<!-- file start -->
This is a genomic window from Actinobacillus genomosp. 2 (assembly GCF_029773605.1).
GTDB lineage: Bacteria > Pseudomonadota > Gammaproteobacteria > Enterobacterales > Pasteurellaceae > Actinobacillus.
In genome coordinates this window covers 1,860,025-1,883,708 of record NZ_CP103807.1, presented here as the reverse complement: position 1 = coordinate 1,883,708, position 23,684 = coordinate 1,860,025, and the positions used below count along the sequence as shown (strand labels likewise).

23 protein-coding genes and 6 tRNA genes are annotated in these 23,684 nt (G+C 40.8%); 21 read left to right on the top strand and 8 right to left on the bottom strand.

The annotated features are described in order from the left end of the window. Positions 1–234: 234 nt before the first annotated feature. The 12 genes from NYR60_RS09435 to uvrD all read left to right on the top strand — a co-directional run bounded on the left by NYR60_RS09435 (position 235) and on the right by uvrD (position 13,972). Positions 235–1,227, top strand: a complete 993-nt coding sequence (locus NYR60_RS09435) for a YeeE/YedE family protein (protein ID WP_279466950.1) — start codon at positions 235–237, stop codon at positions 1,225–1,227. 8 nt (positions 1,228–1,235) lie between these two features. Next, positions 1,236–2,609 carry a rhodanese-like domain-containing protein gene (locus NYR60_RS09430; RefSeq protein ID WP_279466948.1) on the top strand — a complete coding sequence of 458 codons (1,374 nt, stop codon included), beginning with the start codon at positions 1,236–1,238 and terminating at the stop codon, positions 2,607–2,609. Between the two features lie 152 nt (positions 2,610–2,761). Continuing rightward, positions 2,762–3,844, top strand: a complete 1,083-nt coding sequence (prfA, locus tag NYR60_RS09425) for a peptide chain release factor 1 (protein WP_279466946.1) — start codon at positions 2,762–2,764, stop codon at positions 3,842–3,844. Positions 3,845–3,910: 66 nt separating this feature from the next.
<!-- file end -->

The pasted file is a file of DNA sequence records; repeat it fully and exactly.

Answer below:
This is a genomic window from Actinobacillus genomosp. 2 (assembly GCF_029773605.1).
GTDB lineage: Bacteria > Pseudomonadota > Gammaproteobacteria > Enterobacterales > Pasteurellaceae > Actinobacillus.
In genome coordinates this window covers 1,860,025-1,883,708 of record NZ_CP103807.1, presented here as the reverse complement: position 1 = coordinate 1,883,708, position 23,684 = coordinate 1,860,025, and the positions used below count along the sequence as shown (strand labels likewise).

23 protein-coding genes and 6 tRNA genes are annotated in these 23,684 nt (G+C 40.8%); 21 read left to right on the top strand and 8 right to left on the bottom strand.

The annotated features are described in order from the left end of the window. Positions 1–234: 234 nt before the first annotated feature. The 12 genes from NYR60_RS09435 to uvrD all read left to right on the top strand — a co-directional run bounded on the left by NYR60_RS09435 (position 235) and on the right by uvrD (position 13,972). Positions 235–1,227, top strand: a complete 993-nt coding sequence (locus NYR60_RS09435) for a YeeE/YedE family protein (protein ID WP_279466950.1) — start codon at positions 235–237, stop codon at positions 1,225–1,227. 8 nt (positions 1,228–1,235) lie between these two features. Next, positions 1,236–2,609 carry a rhodanese-like domain-containing protein gene (locus NYR60_RS09430; RefSeq protein ID WP_279466948.1) on the top strand — a complete coding sequence of 458 codons (1,374 nt, stop codon included), beginning with the start codon at positions 1,236–1,238 and terminating at the stop codon, positions 2,607–2,609. Between the two features lie 152 nt (positions 2,610–2,761). Continuing rightward, positions 2,762–3,844, top strand: a complete 1,083-nt coding sequence (prfA, locus tag NYR60_RS09425) for a peptide chain release factor 1 (protein WP_279466946.1) — start codon at positions 2,762–2,764, stop codon at positions 3,842–3,844. Positions 3,845–3,910: 66 nt separating this feature from the next.